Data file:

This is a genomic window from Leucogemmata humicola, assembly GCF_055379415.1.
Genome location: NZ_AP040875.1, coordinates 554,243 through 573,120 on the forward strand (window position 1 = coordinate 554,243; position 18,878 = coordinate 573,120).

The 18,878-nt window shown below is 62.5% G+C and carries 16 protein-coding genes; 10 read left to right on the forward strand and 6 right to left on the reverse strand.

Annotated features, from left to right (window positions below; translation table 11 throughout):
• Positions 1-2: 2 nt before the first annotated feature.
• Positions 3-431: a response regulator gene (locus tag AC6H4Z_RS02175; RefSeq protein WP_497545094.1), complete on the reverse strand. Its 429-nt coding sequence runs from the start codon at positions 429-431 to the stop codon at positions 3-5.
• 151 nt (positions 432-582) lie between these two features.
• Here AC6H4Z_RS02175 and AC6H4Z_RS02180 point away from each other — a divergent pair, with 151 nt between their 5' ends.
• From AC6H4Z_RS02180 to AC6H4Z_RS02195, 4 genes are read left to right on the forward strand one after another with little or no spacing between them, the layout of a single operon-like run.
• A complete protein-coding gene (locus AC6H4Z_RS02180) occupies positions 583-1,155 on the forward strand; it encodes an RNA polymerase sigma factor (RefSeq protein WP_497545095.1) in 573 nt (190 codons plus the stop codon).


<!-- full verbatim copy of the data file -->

This is a genomic window from Leucogemmata humicola, assembly GCF_055379415.1.
Genome location: NZ_AP040875.1, coordinates 554,243 through 573,120 on the forward strand (window position 1 = coordinate 554,243; position 18,878 = coordinate 573,120).

The 18,878-nt window shown below is 62.5% G+C and carries 16 protein-coding genes; 10 read left to right on the forward strand and 6 right to left on the reverse strand.

Annotated features, from left to right (window positions below; translation table 11 throughout):
• Positions 1-2: 2 nt before the first annotated feature.
• Positions 3-431: a response regulator gene (locus tag AC6H4Z_RS02175; RefSeq protein WP_497545094.1), complete on the reverse strand. Its 429-nt coding sequence runs from the start codon at positions 429-431 to the stop codon at positions 3-5.
• 151 nt (positions 432-582) lie between these two features.
• Here AC6H4Z_RS02175 and AC6H4Z_RS02180 point away from each other — a divergent pair, with 151 nt between their 5' ends.
• From AC6H4Z_RS02180 to AC6H4Z_RS02195, 4 genes are read left to right on the forward strand one after another with little or no spacing between them, the layout of a single operon-like run.
• A complete protein-coding gene (locus AC6H4Z_RS02180) occupies positions 583-1,155 on the forward strand; it encodes an RNA polymerase sigma factor (RefSeq protein WP_497545095.1) in 573 nt (190 codons plus the stop codon).